Q&A with Mathis Wackernagel, Executive Director, Global Footprint Network
By Alejandro Litovsky, Volans
Humans are the most successful species on the planet, but are using more resources than the Earth can provide. The Global Footprint Network was established in 2003 to address this overshoot, by providing ways of measuring human demand on the Earth through the use of the Ecological Footprint — a resource accounting tool that measures how much nature we have, how much we use, and who uses what.
The Ecological Footprint is a data-driven metric that tells us how close we are to living within the means of planet Earth – or whether we are running an ‘ecological overshoot’. Footprint accounts work like bank statements, documenting whether we are living within our ecological budget or consuming nature’s resources faster than the planet can renew them. Global Footprint Network provides the scientific data necessary to drive large-scale, social change.
GFN works with cities, nations, international agencies, leading business, scientists, NGOs, academics and a network of 100+ global partners on six continents. It is committed to advancing the relevance and use of the Footprint in the world, applying it to practical projects and sparking a global dialogue about the desirability of a one-planet future.
GFN’s aspired to a future where ministers get as worried about growing ecological deficits as they fret already about skyrocketing unemployment or inflation; and where human demand on nature is monitored as closely as the stock market. GFN works for the time when designers shape products, buildings, and cities that have one-planet Footprints.
Q: Why should GFN be important to decision-makers?
A: The 21st century will be defined by ecological overshoot and humanity’s ability to deal with it productively. In a severely resource constrained world, those countries that understand the risk, and adapt themselves early on will be the winners, since adaptation takes preparation considering the longevity of stocks: our infrastructure, populations, and industrial plants with set energy efficiencies. Hence, a good understanding of a nation’s demand (or “Footprint”) on – and availability of – biocapacity become crucial metrics for securing a country’s success.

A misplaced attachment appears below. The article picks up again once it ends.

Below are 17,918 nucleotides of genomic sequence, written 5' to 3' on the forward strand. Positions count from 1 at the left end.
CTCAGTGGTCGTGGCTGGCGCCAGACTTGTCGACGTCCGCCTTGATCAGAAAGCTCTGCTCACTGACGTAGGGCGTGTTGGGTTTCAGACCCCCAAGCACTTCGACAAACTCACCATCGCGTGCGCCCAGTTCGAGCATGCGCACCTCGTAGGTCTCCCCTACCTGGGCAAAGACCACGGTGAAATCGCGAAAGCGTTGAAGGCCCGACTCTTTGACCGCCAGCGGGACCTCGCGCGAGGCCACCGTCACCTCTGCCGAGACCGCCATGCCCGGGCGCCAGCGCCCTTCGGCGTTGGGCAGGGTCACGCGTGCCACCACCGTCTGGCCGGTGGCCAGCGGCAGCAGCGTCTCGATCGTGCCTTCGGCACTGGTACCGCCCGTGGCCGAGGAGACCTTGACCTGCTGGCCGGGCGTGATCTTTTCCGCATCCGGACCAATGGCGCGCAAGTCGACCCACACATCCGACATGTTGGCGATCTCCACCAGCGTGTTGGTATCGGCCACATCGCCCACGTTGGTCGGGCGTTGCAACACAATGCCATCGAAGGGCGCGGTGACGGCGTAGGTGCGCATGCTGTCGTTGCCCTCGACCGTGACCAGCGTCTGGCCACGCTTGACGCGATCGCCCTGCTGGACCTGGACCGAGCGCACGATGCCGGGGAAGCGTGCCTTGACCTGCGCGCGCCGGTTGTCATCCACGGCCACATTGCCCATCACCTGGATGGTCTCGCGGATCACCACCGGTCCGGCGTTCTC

Because financial managers and policy-makers are largely resource-illiterate, the current financial crisis is leading to rather disastrous recovery plans. Even Obama’s $800 billion plan only contains $50 billion so-called ‘green economy investments’. First of all, anything non-green is building traps and needs to be de-constructed in a few decades. We need stimulus packages to accelerate sustainability rather than to repeat the mistakes of the past. We also need to look at what is called “green” and see: “is it green enough?” Not for moral and esthetic or fundamentalist reasons, but pragmatically: Are these investments realizing the highest possible social returns on investment?
Q: What are the biggest barriers you face in scaling up the impact of Global Footprint Network?
A: The biggest limitation still is that many countries and their administrations do not recognize the resource risk. If a country is ill prepared for a resource-constrained world, a significant portion of its GDP is in jeopardy.
Instead, many countries perceive even climate issues to be merely a moral question, not a key concern –or a survival issue. Many international agencies and governments are far too timid in engaging. Still, addressing climate issues in isolation from other resources is a strategic mistake. We are moving into a ‘peak everything’ situation; A crisis of water AND food AND climate AND fisheries AND biodiversity AND oil AND etc.